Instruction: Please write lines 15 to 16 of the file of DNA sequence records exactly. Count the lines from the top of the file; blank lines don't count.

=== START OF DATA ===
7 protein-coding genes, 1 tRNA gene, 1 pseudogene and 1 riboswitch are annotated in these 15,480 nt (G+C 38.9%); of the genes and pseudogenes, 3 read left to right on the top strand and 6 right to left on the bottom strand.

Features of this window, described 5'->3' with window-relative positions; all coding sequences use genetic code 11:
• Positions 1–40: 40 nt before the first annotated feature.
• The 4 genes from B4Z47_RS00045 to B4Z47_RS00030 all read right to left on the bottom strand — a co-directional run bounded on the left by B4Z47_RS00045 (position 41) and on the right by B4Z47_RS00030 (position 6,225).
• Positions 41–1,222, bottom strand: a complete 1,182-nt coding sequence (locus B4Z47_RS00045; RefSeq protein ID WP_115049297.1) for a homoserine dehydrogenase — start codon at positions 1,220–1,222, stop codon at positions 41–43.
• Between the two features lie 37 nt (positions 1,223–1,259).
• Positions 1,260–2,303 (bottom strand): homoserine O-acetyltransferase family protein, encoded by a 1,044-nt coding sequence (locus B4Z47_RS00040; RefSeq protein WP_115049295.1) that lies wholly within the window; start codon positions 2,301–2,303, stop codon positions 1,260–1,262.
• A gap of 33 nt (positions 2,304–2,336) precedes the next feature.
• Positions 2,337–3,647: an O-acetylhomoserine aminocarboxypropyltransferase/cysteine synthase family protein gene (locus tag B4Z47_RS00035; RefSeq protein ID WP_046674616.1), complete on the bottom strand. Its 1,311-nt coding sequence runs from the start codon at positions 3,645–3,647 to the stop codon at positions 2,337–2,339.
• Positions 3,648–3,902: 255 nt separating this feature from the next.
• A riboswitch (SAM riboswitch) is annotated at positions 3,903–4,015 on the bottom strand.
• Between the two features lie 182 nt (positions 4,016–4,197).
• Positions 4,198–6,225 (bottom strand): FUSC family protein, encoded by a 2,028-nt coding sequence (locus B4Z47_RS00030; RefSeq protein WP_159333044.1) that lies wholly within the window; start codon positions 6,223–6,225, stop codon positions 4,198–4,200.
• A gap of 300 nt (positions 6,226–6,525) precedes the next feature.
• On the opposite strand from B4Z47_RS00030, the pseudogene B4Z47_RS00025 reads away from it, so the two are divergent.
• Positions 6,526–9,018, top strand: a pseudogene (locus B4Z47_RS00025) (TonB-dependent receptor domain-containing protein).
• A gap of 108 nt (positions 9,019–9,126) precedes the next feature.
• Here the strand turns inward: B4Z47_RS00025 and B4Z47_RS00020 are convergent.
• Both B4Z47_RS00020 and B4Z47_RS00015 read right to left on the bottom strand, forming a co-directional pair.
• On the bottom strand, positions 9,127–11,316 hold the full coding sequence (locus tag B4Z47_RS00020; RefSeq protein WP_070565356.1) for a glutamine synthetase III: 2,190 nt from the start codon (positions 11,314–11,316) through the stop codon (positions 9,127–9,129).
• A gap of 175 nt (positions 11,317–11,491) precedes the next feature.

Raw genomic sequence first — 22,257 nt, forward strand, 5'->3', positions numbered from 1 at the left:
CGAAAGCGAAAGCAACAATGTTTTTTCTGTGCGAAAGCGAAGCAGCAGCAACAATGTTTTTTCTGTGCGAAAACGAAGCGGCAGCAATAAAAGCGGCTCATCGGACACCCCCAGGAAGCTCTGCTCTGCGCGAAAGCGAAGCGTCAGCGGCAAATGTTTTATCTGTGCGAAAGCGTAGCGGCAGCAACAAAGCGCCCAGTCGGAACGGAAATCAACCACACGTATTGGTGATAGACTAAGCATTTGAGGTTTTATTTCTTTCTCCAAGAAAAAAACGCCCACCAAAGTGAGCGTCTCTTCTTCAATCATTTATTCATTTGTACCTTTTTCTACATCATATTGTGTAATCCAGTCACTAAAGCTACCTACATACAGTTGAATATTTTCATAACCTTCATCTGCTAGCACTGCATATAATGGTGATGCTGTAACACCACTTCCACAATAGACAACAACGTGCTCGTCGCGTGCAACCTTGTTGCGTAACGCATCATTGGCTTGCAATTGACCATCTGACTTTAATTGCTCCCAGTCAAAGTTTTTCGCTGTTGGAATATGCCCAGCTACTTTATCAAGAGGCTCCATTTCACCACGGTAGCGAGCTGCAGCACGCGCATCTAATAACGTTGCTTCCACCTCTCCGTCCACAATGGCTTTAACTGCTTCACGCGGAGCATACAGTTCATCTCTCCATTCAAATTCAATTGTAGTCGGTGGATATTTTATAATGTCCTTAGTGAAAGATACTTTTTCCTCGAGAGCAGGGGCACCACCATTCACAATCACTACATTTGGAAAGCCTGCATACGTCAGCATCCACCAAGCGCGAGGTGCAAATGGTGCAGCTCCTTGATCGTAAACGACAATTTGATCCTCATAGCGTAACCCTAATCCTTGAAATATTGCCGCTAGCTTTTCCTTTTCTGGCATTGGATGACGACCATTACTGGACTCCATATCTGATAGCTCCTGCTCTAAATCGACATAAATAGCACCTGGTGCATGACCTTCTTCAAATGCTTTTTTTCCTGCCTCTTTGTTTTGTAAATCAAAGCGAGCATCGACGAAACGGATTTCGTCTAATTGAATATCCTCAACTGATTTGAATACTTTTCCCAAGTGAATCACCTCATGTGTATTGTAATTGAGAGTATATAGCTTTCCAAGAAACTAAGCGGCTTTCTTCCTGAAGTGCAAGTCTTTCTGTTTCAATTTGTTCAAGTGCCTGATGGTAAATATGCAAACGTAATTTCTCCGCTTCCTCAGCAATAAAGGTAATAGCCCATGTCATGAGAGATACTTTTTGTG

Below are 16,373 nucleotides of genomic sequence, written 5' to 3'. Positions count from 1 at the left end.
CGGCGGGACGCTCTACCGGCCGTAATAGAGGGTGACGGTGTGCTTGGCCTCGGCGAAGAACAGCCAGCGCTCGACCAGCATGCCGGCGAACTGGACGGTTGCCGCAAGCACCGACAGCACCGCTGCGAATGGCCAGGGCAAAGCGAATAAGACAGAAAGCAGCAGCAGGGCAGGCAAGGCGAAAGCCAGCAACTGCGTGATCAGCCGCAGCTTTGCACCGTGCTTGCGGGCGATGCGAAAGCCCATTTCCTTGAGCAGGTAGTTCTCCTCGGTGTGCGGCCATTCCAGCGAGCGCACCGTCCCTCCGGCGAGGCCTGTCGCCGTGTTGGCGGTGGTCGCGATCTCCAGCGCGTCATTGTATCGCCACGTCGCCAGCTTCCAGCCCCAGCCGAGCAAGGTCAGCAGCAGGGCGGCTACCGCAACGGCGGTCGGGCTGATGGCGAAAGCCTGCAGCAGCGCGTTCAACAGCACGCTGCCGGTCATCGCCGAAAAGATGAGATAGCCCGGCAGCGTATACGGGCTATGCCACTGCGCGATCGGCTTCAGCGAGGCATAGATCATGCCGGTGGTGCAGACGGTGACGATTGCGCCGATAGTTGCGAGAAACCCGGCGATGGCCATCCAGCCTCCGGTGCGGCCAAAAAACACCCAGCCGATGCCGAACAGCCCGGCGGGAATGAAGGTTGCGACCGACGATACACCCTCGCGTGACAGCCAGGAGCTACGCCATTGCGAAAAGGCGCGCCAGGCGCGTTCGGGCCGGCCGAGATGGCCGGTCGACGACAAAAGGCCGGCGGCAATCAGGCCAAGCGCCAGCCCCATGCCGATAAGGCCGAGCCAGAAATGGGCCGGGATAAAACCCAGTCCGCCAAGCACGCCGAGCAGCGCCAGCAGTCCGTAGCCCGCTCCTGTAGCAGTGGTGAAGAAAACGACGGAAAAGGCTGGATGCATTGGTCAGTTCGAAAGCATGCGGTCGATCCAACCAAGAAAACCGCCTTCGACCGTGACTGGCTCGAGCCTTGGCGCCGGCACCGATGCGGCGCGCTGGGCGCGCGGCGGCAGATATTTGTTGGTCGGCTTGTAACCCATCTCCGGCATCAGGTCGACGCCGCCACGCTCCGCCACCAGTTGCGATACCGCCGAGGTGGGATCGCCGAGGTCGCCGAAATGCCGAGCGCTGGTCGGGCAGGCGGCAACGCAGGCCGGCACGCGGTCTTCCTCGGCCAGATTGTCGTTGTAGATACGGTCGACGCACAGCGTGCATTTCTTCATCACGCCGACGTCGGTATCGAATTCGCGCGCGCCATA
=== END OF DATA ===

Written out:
• On the opposite strand from B4Z47_RS00030, the pseudogene B4Z47_RS00025 reads away from it, so the two are divergent.
• Positions 6,526–9,018, top strand: a pseudogene (locus B4Z47_RS00025) (TonB-dependent receptor domain-containing protein).